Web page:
Become a trusted partner
Look for ways to partner with your clients. Employee activities like sports programs or charity events offer great ways to work with clients without busting the budget. Community involvement projects like landscape beautification campaigns are another way to grow business relationships and build good will with little cost. Today's business is partnership driven, so look for ways to partner with your clients.
Get inside your client's mind
Your account managers should know what your company's clients are thinking. They're your first responders in customer relationships. Get account managers in the habit of reporting everything that affects your business with clients, both good and bad, including recommendations for resolution of issues.
Make sure your managers know that they shouldn't report a problem without offering a possible solution at the same time. The last thing you want to hear at renewal time is that the client has concerns that could have been handled earlier. Clients don't want a lost lease or termination, and you're no different.
Account managers should have a season-ending meeting with clients to determine what they liked and what they didn't like about your services. This should be in advance of the contract renewal meeting. You'll know what's on the client's mind earlier and be better prepared to eliminate a concern or address a price issue. Account managers have to know the best time to schedule this meeting for each of the properties in their book of business.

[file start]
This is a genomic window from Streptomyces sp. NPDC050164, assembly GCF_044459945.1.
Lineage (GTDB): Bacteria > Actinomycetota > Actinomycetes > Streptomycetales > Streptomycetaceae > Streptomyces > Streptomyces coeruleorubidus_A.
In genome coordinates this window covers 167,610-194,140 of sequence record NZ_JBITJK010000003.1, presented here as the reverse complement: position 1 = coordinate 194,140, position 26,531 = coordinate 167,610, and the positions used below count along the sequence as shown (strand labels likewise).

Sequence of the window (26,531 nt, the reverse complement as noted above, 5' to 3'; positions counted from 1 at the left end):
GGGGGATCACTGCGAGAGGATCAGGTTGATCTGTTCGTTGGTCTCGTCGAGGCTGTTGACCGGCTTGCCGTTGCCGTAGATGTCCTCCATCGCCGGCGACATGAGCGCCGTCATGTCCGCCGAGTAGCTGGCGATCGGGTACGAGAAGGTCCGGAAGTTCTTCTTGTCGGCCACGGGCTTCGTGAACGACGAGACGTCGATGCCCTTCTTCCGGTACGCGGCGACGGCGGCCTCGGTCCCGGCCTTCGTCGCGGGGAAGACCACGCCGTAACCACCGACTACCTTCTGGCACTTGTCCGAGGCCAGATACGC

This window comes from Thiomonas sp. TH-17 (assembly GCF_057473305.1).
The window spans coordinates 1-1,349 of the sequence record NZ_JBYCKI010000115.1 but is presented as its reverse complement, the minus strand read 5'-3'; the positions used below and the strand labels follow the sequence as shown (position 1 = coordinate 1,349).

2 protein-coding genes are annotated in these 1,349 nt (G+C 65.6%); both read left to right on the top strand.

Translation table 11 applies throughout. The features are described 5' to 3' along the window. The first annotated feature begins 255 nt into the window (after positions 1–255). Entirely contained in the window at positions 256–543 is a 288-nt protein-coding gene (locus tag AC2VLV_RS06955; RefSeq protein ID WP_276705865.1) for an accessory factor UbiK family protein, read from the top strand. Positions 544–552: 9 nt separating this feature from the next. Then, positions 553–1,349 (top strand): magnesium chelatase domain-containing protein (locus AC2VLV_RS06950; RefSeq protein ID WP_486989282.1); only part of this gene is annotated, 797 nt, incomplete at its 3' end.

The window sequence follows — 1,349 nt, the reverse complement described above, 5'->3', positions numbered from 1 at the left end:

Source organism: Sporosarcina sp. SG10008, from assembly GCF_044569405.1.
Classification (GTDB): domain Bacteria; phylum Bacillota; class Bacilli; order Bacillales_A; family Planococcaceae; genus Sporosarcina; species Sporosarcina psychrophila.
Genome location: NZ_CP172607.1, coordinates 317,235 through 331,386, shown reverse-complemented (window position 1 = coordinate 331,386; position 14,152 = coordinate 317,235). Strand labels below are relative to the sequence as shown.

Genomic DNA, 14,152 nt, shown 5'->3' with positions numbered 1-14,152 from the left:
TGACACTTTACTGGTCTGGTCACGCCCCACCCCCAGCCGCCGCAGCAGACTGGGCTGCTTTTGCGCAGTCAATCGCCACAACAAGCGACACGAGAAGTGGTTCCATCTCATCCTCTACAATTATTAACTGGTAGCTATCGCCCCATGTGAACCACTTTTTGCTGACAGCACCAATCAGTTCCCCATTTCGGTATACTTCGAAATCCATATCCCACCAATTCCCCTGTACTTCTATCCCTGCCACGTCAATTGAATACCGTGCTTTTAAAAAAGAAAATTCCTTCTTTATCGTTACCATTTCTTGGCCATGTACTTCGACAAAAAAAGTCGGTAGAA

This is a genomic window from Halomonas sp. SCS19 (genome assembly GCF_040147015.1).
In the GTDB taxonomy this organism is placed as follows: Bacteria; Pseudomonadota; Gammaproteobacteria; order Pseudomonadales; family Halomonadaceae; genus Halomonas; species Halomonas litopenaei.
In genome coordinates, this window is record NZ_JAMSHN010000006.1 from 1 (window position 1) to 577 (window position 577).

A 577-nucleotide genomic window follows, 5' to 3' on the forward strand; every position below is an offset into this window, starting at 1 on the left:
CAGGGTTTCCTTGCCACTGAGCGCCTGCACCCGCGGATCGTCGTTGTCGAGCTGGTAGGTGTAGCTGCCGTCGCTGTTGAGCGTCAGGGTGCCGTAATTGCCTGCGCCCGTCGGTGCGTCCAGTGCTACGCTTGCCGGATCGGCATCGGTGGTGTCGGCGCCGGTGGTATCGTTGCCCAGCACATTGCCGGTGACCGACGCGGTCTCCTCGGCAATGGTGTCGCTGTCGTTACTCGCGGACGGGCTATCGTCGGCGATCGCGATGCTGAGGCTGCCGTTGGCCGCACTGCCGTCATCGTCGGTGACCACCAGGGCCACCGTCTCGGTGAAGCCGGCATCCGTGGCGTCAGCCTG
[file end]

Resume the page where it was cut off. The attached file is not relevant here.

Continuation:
Have a "Plan B" ready
A property owner or property manager facing serious budget issues often feels the only solution is to cut cost, either temporarily or permanently. Before you let a client cancel, let them know you can adjust your services to meet their budgets. Don't look at this as simply lowering your price under stress, but that you have a solution to help them over their budget crisis.
By letting them know you can reduce your services to meet their needs, you'll get the renewal with a good possibility the client will sign on again to the original contract.
Obviously, in today's economy, you're doing all that you can to increase productivity and reduce operating costs that are vital to your success. Don't be hesitant to share this with those clients who are suddenly tasked with maintaining properties with smaller budgets. They'll appreciate that you're working smarter to lower overall cost to them. Don't let a client's request to drop your prices frustrate you; get creative instead.
As long as you can turn an acceptable profit and perform services at a level that meets clients' expectations, being known as a low-price service provider is not a bad thing.
What client doesn't appreciate the fact that you're managing the business efficiently and at the lowest operating cost?
Rick Cuddihe is president of Lafayette Consulting Co., a PLANET Trailblazer, and he works with landscape contractors to improve their businesses. Contact him at firstname.lastname@example.org.